Autonomous vehicles are a reality. The moment we’ve all been waiting for is here. Tesla, Volvo, Uber, and Google all have cars that can be our chauffeurs, driving us around town and getting us to work in the morning. So what’s the problem? Why aren’t these cars on the road already and acting as our new robotic taxis?
A recent article in PC Magazine postulated what the missing puzzle piece for self-driving cars might be: the development of hyper-local maps. On August 8th, Intel closed a deal to buy Mobileye, which already develops cameras, sensors, and software for many automotive manufacturers. The $15.3 billion deal now makes Intel a serious contender in the world of self-driving cars.
Also recently, Bosch collaborated with mapping company TomTom to develop a software platform called “Radar Road Signature,” which can capture radar signals bouncing off roadside objects. The hope is that the software can register changes to the road, upload that data to the cloud, and other vehicles will update their maps instantaneously to provide the vehicle with accurate road conditions (improving driving capability in the process).
However, the idea of a cloud-based service for connected cars is fundamentally flawed. We do not have the infrastructure in place for all cars from all manufacturers to abide by the same cloud service, to say nothing of the same technology. This refocuses attention on the true missing puzzle piece needed for a self-driving car reality: government regulations.
Twenty-four states currently have either passed legislation or have signed executive orders for self-driving car regulations, and 33 states have introduced additional legislation in 2017 alone. The issue is a pressing one, as car deaths in the U.S. have risen 7.7% in 2015 compared to 2014—the highest jump since 1996—and traffic deaths have gone up by nearly 8% for the first nine of months of 2016.
While it is encouraging to see state governments taking notice of the self-driving car world, it’s only one step toward the real solution. This process of states implementing their own standards will soon become problematic for car manufacturers as they try to upscale their business.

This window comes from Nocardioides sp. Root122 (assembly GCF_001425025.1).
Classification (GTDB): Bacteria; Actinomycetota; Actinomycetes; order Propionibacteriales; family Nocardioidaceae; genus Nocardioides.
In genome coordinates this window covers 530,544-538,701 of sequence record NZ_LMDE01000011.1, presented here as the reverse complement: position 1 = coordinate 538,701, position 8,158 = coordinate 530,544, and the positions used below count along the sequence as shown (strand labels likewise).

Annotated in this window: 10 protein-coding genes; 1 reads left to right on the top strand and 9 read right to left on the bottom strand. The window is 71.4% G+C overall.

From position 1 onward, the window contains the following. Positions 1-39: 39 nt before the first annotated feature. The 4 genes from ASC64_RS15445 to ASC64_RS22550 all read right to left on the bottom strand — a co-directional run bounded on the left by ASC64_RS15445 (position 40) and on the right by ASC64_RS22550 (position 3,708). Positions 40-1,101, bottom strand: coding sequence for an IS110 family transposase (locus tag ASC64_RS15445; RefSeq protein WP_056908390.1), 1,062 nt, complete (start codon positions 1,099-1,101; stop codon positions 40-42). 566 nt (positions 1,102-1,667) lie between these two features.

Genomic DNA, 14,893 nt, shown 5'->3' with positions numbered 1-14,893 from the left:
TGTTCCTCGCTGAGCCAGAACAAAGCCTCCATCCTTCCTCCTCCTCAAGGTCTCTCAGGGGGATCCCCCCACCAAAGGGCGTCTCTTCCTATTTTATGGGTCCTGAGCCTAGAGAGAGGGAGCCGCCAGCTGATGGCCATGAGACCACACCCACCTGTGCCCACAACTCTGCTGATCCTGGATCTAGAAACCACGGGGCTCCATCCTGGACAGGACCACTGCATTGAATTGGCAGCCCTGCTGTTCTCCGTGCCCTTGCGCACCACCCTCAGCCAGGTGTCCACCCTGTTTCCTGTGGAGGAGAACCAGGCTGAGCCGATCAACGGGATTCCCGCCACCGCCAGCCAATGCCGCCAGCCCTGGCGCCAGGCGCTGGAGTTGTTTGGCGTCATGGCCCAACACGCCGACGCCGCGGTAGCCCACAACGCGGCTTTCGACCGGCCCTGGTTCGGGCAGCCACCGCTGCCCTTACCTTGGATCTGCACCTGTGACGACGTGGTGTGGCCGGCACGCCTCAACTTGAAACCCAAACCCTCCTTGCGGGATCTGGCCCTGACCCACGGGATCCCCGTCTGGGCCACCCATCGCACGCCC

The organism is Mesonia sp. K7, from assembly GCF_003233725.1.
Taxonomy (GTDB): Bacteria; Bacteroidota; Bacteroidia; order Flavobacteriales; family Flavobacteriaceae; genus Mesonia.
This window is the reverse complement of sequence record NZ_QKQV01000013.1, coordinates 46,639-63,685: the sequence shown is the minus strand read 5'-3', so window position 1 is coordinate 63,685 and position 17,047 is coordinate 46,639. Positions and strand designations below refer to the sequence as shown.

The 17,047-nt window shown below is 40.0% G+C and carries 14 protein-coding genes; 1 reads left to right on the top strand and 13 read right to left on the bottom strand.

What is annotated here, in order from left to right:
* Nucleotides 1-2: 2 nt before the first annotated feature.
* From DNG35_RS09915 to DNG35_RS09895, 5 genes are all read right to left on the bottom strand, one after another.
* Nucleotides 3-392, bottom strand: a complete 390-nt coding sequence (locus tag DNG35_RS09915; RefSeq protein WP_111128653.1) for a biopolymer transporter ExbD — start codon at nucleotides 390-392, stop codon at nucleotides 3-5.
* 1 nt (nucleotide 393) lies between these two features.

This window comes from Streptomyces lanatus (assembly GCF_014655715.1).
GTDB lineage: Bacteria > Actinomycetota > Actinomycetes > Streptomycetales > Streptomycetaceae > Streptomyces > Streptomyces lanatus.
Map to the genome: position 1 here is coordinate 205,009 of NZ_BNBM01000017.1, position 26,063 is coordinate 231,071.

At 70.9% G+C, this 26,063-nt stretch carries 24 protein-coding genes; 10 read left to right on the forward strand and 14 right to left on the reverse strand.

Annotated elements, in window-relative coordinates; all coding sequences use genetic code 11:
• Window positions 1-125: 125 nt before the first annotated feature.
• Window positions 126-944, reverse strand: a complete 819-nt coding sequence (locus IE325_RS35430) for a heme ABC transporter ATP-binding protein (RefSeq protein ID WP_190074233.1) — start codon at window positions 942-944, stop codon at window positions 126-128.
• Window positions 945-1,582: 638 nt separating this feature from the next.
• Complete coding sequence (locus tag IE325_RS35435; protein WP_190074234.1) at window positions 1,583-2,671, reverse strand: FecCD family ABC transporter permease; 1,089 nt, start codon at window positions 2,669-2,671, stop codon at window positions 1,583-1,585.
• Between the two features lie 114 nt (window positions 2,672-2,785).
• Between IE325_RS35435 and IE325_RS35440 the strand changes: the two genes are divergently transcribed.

Traditionally, the federal government has regulated the vehicle and left driving habits to the states. Yet, the federal government will need to play a larger role if it hopes to create a unified network of connected cars. “If you had 50 different requirements for 50 different states, each state [might do it] different,” said Chan Lieu, an adviser to the Self-Driving Coalition for Safer Streets. Lieu noted that such a scenario would make building a vehicle to be sold across the country very difficult.
For example, if a car sold in California only abided by the rules of that state, the driver wouldn’t be able to take their car across the country to New York, where self-driving regulations differ greatly. That’s why the government needs to create standards that all states can follow—creating a baseline for these vehicles—in a similar fashion to how interstates are laid out across neighboring states.
Last month, a U.S. House subcommittee approved a proposal to allow automakers to deploy 100,000 self-driving vehicles that do not have to meet existing auto safety standards. The proposal also allows the manufacturers to forego compliance with individual state laws that would impede these driverless vehicles.
Car manufacturers would be required to show that the self-driving cars have failsafe functions and are intended for research purposes, while the states maintain control over the licensing and selling of autonomous vehicles. This measure is the first significant federal legislation that will help the self-driving car market become a reality.